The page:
News & Events
Pessimism and Neuroscience: New Relationships Discovered
- April 26, 2020
- Posted by: Wiley M. Wagner
- Category: Science
Some people prefer to maintain that “the glass is half empty” – however, such a pessimistic attitude is not always the result of external factors, as a recent study by experts from the Massachusetts Technical University showed. This time, neuroscientists focused on identifying a specific region of the brain that controls the decision-making process and the positive-pessimistic mood of a person, and which is associated with these concepts. Scientists, after a long study of various parts of the brain, came to the conclusion that pessimism may be the result of a malfunction of the so-called striatum.
This part of the brain is located in the middle part of the anterior cortex and is generally responsible for the decision-making process. Experts previously conducted many tests on animals in this regard, during which they provided animals with a choice between different types of risks and different types of rewards for their implementation. The results of those studies clearly demonstrated that severe stress and / or deliberate “disconnection” of a given region of the brain often triggers the process of choosing more risky decisions.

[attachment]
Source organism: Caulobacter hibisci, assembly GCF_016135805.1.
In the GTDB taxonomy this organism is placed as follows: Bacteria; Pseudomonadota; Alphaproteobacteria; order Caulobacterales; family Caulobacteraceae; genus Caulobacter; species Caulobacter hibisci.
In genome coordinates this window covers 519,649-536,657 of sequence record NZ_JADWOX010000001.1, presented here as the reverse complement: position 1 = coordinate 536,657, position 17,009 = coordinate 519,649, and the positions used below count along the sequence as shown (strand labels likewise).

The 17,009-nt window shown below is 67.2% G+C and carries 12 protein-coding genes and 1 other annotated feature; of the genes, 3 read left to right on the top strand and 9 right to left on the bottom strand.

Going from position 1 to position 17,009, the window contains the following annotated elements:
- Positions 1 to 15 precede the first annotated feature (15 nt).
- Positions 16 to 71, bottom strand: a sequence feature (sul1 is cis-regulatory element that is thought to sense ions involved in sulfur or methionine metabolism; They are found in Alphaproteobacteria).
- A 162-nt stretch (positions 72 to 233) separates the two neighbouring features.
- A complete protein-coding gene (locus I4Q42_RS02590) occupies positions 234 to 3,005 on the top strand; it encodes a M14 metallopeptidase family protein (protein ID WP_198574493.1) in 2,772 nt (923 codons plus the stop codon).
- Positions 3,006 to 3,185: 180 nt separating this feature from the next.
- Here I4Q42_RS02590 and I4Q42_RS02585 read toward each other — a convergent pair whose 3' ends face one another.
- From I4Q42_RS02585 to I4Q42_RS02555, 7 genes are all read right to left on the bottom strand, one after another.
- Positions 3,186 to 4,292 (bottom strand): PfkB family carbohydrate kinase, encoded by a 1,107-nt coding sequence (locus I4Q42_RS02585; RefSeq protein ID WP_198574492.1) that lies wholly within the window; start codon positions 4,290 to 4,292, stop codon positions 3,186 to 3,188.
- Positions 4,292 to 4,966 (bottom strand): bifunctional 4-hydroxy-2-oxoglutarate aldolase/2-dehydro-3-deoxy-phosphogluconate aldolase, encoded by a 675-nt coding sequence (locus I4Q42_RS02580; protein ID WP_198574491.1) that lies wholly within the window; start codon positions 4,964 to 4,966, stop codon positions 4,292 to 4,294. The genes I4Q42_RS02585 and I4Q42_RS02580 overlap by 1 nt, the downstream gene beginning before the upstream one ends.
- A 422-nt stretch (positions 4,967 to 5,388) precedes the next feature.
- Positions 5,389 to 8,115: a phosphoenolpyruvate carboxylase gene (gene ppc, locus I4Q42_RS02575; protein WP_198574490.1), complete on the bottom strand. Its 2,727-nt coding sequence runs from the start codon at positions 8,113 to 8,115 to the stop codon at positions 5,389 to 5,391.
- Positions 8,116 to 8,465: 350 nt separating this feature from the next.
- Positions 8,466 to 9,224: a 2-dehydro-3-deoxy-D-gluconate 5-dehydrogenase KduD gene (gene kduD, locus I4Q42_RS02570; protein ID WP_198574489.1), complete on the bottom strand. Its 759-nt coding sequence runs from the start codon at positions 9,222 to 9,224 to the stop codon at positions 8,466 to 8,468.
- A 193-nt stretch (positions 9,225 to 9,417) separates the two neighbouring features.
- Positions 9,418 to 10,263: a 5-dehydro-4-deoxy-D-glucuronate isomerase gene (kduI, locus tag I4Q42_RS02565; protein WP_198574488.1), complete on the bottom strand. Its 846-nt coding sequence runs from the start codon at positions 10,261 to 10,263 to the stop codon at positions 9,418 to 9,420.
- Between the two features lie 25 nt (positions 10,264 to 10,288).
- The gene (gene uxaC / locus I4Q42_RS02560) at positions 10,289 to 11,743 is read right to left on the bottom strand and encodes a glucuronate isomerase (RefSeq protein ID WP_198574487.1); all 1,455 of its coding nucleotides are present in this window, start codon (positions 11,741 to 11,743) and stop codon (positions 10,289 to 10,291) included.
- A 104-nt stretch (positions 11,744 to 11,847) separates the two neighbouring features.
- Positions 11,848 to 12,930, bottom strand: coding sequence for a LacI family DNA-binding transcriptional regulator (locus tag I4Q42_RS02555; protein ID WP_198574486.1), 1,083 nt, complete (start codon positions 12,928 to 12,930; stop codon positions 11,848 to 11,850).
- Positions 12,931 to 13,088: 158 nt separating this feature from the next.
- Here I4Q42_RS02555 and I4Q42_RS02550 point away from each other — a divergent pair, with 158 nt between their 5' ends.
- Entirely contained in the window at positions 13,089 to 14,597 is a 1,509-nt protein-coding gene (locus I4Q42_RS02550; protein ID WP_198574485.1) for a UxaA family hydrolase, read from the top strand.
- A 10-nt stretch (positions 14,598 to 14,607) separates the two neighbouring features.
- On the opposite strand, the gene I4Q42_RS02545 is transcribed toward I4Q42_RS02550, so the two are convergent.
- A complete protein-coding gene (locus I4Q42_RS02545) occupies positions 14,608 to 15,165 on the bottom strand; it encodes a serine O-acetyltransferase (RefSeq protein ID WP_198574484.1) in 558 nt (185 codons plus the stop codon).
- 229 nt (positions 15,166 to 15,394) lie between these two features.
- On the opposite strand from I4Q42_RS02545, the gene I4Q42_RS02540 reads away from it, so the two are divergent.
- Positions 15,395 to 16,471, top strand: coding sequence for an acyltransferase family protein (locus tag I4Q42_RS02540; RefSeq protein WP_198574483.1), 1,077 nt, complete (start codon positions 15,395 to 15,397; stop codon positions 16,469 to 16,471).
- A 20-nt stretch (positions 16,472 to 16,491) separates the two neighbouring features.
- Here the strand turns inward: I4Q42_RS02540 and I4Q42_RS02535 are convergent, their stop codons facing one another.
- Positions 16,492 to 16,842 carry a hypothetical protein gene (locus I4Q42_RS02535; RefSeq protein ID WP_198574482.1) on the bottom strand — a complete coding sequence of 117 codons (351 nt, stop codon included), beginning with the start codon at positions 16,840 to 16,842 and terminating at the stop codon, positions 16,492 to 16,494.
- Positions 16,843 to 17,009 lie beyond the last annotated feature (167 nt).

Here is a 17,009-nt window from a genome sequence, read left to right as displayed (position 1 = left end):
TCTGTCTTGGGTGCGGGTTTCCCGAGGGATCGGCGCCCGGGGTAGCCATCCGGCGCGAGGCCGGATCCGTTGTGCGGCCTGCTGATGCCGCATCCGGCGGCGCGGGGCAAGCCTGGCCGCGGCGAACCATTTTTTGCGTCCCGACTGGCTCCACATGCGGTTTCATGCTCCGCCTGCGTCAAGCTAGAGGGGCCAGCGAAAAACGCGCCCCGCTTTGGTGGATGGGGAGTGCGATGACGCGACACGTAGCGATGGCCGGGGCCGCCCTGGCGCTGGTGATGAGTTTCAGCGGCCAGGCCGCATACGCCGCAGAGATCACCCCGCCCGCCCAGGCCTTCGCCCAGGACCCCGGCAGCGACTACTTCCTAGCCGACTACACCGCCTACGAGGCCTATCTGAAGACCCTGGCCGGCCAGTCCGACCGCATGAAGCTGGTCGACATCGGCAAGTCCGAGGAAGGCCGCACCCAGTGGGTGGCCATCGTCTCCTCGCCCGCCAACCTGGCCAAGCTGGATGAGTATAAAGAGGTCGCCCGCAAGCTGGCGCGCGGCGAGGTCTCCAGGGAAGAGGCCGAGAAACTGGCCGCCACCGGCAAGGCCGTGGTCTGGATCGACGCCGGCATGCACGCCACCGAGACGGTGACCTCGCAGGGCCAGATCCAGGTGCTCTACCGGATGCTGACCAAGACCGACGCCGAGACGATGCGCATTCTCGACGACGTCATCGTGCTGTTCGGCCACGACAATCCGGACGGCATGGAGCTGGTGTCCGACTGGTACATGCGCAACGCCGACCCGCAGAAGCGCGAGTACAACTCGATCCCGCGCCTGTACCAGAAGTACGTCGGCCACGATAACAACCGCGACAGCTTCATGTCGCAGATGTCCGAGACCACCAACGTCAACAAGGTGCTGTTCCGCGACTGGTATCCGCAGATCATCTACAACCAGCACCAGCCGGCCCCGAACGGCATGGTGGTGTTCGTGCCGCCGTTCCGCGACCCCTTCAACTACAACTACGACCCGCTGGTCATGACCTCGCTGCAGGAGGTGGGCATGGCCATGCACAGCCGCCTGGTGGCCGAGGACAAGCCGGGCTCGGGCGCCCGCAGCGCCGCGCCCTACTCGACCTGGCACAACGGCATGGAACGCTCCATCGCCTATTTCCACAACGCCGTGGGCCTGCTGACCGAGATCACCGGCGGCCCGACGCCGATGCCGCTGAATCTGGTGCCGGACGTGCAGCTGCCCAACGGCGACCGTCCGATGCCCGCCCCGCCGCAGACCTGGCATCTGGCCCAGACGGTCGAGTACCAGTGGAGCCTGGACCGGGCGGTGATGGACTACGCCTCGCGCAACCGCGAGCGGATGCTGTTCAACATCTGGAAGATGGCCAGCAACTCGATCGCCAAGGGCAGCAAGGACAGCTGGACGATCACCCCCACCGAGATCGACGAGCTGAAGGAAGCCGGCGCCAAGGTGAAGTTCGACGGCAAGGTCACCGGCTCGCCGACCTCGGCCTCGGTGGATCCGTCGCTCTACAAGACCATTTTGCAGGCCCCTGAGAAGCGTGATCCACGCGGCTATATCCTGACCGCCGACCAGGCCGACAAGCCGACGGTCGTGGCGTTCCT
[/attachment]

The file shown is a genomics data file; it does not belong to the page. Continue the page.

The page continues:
The same thing with pessimism – judging by the results of researchers, then this “attitude” is more or less familiar to the mind of the brain itself, since in a calm state a person is not exposed to any type of stress factors. However, a change in the work of the striatum – and in particular the caudate nucleus within a given region – can significantly change the decision-making process in most situations, whether these are situations of the same type or not.
In any case, this discovery will significantly deepen the understanding of how changes in individual brain regions can affect the formation of a completely different type of personality – especially if it comes to studying a separate process. Specialists from the Massachusetts Institute of Technology are planning to further expand the subject base of their research, making it more comprehensive and affecting more aspects.